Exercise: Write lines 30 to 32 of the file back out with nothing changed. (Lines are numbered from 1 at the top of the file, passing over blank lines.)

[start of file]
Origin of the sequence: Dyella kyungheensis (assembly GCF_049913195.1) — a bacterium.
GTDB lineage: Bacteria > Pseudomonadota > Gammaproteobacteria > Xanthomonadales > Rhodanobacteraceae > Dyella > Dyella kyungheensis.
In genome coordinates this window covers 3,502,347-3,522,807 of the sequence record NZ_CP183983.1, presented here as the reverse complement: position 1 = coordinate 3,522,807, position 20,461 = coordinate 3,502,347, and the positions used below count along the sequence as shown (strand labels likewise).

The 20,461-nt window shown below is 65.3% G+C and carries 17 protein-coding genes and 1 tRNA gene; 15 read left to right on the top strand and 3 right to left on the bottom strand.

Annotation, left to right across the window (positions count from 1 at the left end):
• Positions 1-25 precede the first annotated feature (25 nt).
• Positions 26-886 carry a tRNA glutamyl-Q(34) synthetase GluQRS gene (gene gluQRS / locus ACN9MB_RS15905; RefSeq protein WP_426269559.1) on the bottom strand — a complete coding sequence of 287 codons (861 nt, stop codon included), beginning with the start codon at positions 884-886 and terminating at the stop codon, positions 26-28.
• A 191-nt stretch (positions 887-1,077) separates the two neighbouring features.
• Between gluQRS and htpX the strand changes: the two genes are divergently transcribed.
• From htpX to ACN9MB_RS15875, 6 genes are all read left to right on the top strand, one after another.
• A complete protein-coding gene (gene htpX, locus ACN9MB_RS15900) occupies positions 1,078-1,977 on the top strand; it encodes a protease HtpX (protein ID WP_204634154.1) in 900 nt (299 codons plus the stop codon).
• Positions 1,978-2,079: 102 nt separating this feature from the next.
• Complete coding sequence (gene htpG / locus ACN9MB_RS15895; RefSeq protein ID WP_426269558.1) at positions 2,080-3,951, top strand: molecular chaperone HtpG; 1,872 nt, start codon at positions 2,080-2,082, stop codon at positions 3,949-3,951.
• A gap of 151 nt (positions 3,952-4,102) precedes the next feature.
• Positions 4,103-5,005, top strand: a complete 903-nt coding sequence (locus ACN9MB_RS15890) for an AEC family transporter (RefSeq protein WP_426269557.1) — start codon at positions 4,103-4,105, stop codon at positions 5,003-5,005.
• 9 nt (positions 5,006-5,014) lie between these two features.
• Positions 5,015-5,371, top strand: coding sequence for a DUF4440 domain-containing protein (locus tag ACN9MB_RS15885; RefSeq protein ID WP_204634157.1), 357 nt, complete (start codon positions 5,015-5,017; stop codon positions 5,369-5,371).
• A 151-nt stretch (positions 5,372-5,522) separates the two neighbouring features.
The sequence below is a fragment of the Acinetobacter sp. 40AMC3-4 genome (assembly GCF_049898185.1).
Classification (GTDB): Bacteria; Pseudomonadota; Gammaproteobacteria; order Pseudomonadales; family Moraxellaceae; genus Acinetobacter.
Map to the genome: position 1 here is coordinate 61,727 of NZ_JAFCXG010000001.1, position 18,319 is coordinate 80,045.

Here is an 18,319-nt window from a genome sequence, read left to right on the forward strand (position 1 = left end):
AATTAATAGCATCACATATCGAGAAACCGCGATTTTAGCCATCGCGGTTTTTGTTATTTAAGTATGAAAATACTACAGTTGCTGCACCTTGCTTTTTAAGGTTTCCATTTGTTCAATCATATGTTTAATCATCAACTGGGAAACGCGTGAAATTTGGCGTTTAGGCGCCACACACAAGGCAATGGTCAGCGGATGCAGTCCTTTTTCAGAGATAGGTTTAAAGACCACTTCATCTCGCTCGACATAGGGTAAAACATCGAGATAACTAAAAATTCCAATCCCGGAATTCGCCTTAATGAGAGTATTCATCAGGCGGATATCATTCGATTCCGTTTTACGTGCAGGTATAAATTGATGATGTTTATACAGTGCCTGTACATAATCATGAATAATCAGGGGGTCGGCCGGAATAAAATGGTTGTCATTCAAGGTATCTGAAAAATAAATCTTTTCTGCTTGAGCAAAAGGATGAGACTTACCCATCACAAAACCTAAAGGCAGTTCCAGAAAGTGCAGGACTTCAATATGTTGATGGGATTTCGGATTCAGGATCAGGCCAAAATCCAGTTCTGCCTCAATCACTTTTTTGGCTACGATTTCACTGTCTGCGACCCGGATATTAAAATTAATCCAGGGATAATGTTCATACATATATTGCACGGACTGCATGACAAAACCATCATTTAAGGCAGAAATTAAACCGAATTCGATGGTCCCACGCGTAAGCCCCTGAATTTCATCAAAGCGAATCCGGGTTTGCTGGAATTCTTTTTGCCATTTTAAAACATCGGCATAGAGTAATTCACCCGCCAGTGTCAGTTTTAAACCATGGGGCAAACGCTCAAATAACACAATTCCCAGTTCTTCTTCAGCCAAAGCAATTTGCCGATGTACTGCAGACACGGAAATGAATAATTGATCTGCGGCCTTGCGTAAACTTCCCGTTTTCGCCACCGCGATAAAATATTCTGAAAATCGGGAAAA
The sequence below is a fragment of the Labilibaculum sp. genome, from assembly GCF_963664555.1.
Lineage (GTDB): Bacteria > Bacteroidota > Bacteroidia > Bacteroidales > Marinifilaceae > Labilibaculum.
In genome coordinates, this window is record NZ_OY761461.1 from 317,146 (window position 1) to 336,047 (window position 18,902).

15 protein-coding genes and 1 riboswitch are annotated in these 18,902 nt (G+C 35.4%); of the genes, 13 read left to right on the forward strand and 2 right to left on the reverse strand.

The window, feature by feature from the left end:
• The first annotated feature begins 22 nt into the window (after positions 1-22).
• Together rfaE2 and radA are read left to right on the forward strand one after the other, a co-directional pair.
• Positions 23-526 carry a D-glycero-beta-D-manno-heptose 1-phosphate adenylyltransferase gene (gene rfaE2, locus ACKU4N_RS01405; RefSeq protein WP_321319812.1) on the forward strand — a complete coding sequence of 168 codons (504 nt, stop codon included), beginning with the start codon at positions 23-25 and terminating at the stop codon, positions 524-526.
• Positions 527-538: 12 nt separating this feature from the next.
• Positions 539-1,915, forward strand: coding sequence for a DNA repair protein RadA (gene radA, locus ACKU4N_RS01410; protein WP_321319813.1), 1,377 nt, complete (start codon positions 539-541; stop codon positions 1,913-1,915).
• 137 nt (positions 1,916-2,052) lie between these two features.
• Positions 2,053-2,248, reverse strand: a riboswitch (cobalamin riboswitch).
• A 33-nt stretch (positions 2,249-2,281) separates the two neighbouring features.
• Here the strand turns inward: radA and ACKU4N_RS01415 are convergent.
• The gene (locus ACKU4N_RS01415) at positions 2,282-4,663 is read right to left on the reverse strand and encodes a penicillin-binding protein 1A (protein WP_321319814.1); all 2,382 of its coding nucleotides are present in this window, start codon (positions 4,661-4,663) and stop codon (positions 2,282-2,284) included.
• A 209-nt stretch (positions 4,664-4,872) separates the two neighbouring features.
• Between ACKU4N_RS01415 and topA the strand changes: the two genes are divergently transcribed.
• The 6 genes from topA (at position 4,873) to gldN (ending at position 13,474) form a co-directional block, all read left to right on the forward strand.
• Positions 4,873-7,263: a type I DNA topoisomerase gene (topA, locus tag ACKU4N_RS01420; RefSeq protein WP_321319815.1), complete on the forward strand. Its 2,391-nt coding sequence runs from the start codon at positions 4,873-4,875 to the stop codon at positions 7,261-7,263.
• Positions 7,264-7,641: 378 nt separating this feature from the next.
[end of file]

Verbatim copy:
• Together rfaE2 and radA are read left to right on the forward strand one after the other, a co-directional pair.
• Positions 23-526 carry a D-glycero-beta-D-manno-heptose 1-phosphate adenylyltransferase gene (gene rfaE2, locus ACKU4N_RS01405; RefSeq protein WP_321319812.1) on the forward strand — a complete coding sequence of 168 codons (504 nt, stop codon included), beginning with the start codon at positions 23-25 and terminating at the stop codon, positions 524-526.
• Positions 527-538: 12 nt separating this feature from the next.